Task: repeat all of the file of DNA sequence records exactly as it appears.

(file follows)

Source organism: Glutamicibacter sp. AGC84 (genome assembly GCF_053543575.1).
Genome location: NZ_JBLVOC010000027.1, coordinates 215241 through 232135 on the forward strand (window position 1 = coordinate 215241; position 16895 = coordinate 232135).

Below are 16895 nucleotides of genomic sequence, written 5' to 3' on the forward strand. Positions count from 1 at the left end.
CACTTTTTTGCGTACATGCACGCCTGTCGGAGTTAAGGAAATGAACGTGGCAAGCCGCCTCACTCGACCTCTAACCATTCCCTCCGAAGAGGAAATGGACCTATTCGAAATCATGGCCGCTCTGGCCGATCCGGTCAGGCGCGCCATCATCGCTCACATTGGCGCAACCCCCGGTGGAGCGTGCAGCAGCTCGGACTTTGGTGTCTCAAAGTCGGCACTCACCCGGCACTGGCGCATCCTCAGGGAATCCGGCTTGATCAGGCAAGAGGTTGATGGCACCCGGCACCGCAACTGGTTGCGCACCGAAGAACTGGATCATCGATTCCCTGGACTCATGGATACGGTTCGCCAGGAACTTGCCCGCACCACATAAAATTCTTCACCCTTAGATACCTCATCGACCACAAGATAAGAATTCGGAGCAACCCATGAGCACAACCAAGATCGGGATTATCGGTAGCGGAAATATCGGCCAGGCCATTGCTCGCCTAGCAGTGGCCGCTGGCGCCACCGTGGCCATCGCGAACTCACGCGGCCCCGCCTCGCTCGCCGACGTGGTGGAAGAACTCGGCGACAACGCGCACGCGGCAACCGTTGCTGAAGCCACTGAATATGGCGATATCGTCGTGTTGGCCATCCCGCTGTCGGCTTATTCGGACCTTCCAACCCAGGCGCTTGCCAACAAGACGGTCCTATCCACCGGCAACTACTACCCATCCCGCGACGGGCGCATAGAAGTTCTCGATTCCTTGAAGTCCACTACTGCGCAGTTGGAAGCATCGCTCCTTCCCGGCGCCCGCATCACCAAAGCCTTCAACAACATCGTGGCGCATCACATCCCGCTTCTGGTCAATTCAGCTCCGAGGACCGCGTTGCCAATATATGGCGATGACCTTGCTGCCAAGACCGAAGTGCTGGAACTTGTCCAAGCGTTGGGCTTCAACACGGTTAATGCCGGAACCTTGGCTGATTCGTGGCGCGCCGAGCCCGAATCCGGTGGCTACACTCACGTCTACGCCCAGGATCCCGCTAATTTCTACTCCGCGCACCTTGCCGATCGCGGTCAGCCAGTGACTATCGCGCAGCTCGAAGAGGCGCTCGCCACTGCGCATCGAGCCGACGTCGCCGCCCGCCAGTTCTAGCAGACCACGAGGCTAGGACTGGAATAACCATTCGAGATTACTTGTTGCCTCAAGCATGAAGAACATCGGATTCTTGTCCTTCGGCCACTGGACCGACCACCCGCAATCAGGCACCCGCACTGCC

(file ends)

Source organism: Glutamicibacter sp. AGC84 (genome assembly GCF_053543575.1).
Genome location: NZ_JBLVOC010000027.1, coordinates 215241 through 232135 on the forward strand (window position 1 = coordinate 215241; position 16895 = coordinate 232135).

Below are 16895 nucleotides of genomic sequence, written 5' to 3' on the forward strand. Positions count from 1 at the left end.
CACTTTTTTGCGTACATGCACGCCTGTCGGAGTTAAGGAAATGAACGTGGCAAGCCGCCTCACTCGACCTCTAACCATTCCCTCCGAAGAGGAAATGGACCTATTCGAAATCATGGCCGCTCTGGCCGATCCGGTCAGGCGCGCCATCATCGCTCACATTGGCGCAACCCCCGGTGGAGCGTGCAGCAGCTCGGACTTTGGTGTCTCAAAGTCGGCACTCACCCGGCACTGGCGCATCCTCAGGGAATCCGGCTTGATCAGGCAAGAGGTTGATGGCACCCGGCACCGCAACTGGTTGCGCACCGAAGAACTGGATCATCGATTCCCTGGACTCATGGATACGGTTCGCCAGGAACTTGCCCGCACCACATAAAATTCTTCACCCTTAGATACCTCATCGACCACAAGATAAGAATTCGGAGCAACCCATGAGCACAACCAAGATCGGGATTATCGGTAGCGGAAATATCGGCCAGGCCATTGCTCGCCTAGCAGTGGCCGCTGGCGCCACCGTGGCCATCGCGAACTCACGCGGCCCCGCCTCGCTCGCCGACGTGGTGGAAGAACTCGGCGACAACGCGCACGCGGCAACCGTTGCTGAAGCCACTGAATATGGCGATATCGTCGTGTTGGCCATCCCGCTGTCGGCTTATTCGGACCTTCCAACCCAGGCGCTTGCCAACAAGACGGTCCTATCCACCGGCAACTACTACCCATCCCGCGACGGGCGCATAGAAGTTCTCGATTCCTTGAAGTCCACTACTGCGCAGTTGGAAGCATCGCTCCTTCCCGGCGCCCGCATCACCAAAGCCTTCAACAACATCGTGGCGCATCACATCCCGCTTCTGGTCAATTCAGCTCCGAGGACCGCGTTGCCAATATATGGCGATGACCTTGCTGCCAAGACCGAAGTGCTGGAACTTGTCCAAGCGTTGGGCTTCAACACGGTTAATGCCGGAACCTTGGCTGATTCGTGGCGCGCCGAGCCCGAATCCGGTGGCTACACTCACGTCTACGCCCAGGATCCCGCTAATTTCTACTCCGCGCACCTTGCCGATCGCGGTCAGCCAGTGACTATCGCGCAGCTCGAAGAGGCGCTCGCCACTGCGCATCGAGCCGACGTCGCCGCCCGCCAGTTCTAGCAGACCACGAGGCTAGGACTGGAATAACCATTCGAGATTACTTGTTGCCTCAAGCATGAAGAACATCGGATTCTTGTCCTTCGGCCACTGGACCGACCACCCGCAATCAGGCACCCGCACTGCC